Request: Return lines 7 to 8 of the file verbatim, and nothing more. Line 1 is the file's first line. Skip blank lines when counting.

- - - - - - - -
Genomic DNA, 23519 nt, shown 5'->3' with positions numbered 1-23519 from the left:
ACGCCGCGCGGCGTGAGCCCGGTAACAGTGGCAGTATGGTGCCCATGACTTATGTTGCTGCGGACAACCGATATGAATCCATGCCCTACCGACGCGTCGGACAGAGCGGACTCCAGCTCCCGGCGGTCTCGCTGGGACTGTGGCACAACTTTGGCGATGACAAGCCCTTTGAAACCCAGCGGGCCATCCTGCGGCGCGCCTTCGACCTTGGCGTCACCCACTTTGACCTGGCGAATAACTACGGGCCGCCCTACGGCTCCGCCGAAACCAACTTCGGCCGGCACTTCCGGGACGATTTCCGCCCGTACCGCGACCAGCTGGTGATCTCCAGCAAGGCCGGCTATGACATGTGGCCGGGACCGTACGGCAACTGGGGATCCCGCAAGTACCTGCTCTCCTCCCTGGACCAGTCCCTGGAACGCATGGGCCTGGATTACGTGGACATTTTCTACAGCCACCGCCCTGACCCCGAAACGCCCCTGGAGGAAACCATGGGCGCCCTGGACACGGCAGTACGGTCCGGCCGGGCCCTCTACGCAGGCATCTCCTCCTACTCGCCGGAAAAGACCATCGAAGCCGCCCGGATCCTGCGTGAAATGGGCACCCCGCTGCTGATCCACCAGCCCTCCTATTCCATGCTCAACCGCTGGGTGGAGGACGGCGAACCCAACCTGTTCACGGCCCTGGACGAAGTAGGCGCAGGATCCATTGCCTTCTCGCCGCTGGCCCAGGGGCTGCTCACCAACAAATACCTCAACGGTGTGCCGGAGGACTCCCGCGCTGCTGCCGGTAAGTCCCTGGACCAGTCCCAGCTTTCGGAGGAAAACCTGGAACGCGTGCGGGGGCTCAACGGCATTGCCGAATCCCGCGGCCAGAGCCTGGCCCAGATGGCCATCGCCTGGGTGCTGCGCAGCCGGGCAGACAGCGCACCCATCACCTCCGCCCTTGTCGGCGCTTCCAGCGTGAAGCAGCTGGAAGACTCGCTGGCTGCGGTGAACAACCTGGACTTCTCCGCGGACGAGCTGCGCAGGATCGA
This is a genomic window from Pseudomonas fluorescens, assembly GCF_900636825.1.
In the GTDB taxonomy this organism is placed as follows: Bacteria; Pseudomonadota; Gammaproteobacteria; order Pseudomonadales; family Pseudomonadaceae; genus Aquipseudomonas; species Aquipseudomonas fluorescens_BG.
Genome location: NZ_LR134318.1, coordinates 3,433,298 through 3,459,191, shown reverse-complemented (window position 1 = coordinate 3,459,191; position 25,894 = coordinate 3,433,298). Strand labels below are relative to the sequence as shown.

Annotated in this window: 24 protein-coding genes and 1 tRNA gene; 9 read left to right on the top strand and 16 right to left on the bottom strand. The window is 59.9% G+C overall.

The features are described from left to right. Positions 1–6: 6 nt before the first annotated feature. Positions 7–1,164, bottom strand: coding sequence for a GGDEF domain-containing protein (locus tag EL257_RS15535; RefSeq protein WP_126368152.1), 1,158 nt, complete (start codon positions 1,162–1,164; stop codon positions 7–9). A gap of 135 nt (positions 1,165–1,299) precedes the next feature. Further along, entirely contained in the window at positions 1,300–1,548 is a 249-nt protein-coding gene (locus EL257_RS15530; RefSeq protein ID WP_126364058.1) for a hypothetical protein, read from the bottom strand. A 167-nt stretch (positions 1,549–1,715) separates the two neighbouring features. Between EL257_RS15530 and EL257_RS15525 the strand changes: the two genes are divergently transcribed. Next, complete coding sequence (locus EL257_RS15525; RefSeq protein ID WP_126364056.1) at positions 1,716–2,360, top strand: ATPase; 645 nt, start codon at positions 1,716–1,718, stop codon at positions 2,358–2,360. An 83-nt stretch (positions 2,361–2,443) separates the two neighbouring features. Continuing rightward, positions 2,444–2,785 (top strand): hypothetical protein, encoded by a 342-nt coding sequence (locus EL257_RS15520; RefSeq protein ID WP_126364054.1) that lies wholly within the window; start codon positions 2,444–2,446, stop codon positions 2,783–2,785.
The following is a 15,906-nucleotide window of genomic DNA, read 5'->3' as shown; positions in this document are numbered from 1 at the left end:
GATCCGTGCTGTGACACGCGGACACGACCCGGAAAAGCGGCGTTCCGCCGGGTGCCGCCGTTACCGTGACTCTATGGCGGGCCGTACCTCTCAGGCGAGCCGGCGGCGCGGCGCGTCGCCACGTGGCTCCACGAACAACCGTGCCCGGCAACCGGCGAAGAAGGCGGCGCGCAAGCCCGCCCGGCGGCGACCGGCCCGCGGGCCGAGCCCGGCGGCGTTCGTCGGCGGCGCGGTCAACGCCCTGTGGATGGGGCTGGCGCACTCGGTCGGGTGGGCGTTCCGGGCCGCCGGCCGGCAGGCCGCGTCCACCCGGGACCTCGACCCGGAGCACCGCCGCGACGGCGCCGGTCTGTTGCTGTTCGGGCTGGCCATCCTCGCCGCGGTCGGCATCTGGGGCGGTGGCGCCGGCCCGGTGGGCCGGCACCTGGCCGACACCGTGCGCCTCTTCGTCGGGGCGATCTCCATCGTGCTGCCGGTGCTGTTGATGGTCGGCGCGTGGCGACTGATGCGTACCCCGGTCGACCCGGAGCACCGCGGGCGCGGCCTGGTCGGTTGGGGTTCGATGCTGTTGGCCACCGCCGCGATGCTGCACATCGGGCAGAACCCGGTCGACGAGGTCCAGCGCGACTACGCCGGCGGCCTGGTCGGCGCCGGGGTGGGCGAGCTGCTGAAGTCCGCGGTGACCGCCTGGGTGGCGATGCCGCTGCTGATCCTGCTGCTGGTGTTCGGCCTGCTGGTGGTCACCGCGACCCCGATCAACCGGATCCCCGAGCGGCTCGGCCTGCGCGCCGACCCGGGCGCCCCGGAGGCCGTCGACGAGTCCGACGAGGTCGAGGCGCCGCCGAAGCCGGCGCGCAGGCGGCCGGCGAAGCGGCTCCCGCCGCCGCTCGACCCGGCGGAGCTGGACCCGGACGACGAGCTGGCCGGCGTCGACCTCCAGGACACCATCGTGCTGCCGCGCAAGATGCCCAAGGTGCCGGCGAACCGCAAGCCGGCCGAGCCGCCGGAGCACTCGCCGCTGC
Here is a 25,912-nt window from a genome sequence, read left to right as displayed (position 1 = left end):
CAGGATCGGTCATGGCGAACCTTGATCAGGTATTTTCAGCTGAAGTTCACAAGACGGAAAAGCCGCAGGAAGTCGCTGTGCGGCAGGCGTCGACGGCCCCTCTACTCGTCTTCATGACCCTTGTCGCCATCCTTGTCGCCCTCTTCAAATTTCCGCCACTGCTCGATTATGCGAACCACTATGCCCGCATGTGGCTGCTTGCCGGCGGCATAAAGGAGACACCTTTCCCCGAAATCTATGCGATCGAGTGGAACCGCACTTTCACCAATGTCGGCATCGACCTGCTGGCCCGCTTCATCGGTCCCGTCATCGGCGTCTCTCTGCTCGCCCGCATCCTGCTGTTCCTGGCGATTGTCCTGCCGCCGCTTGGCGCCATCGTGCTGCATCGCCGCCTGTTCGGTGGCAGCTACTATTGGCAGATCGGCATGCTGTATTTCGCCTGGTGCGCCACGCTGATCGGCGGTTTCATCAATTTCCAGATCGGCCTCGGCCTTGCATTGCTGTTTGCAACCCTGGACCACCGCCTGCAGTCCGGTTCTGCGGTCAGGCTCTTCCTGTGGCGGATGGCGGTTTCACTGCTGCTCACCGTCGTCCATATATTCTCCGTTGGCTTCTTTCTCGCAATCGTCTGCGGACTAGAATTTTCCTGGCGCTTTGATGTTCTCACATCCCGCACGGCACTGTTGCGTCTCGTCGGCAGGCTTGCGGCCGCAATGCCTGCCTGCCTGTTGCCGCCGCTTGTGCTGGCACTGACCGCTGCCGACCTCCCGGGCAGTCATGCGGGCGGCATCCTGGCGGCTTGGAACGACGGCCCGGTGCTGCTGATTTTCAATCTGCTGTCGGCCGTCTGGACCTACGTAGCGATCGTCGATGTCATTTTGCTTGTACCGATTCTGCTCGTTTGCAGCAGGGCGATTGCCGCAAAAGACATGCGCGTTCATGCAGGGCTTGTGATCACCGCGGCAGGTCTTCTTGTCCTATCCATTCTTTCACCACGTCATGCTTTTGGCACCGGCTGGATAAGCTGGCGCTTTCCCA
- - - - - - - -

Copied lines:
The features are described from left to right. Positions 1–6: 6 nt before the first annotated feature. Positions 7–1,164, bottom strand: coding sequence for a GGDEF domain-containing protein (locus tag EL257_RS15535; RefSeq protein WP_126368152.1), 1,158 nt, complete (start codon positions 1,162–1,164; stop codon positions 7–9). A gap of 135 nt (positions 1,165–1,299) precedes the next feature. Further along, entirely contained in the window at positions 1,300–1,548 is a 249-nt protein-coding gene (locus EL257_RS15530; RefSeq protein ID WP_126364058.1) for a hypothetical protein, read from the bottom strand. A 167-nt stretch (positions 1,549–1,715) separates the two neighbouring features. Between EL257_RS15530 and EL257_RS15525 the strand changes: the two genes are divergently transcribed. Next, complete coding sequence (locus EL257_RS15525; RefSeq protein ID WP_126364056.1) at positions 1,716–2,360, top strand: ATPase; 645 nt, start codon at positions 1,716–1,718, stop codon at positions 2,358–2,360. An 83-nt stretch (positions 2,361–2,443) separates the two neighbouring features. Continuing rightward, positions 2,444–2,785 (top strand): hypothetical protein, encoded by a 342-nt coding sequence (locus EL257_RS15520; RefSeq protein ID WP_126364054.1) that lies wholly within the window; start codon positions 2,444–2,446, stop codon positions 2,783–2,785.
The following is a 15,906-nucleotide window of genomic DNA, read 5'->3' as shown; positions in this document are numbered from 1 at the left end: